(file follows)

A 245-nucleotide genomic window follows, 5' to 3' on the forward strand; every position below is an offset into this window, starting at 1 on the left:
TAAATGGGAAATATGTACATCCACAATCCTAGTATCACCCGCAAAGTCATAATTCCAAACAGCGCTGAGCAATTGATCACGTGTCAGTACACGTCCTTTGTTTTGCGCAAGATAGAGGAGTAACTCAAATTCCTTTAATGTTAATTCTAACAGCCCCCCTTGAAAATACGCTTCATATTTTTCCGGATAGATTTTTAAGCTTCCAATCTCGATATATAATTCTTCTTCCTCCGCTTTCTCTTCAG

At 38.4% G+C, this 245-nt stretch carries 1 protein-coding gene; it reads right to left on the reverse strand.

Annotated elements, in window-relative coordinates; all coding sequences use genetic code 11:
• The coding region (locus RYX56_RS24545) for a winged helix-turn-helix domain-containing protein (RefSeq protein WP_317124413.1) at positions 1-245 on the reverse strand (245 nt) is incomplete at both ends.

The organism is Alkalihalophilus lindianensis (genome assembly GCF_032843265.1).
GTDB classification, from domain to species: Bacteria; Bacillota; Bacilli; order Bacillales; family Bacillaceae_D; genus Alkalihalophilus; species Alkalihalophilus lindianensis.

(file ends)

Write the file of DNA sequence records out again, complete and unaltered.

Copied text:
A 245-nucleotide genomic window follows, 5' to 3' on the forward strand; every position below is an offset into this window, starting at 1 on the left:
TAAATGGGAAATATGTACATCCACAATCCTAGTATCACCCGCAAAGTCATAATTCCAAACAGCGCTGAGCAATTGATCACGTGTCAGTACACGTCCTTTGTTTTGCGCAAGATAGAGGAGTAACTCAAATTCCTTTAATGTTAATTCTAACAGCCCCCCTTGAAAATACGCTTCATATTTTTCCGGATAGATTTTTAAGCTTCCAATCTCGATATATAATTCTTCTTCCTCCGCTTTCTCTTCAG

At 38.4% G+C, this 245-nt stretch carries 1 protein-coding gene; it reads right to left on the reverse strand.

Annotated elements, in window-relative coordinates; all coding sequences use genetic code 11:
• The coding region (locus RYX56_RS24545) for a winged helix-turn-helix domain-containing protein (RefSeq protein WP_317124413.1) at positions 1-245 on the reverse strand (245 nt) is incomplete at both ends.

The organism is Alkalihalophilus lindianensis (genome assembly GCF_032843265.1).
GTDB classification, from domain to species: Bacteria; Bacillota; Bacilli; order Bacillales; family Bacillaceae_D; genus Alkalihalophilus; species Alkalihalophilus lindianensis.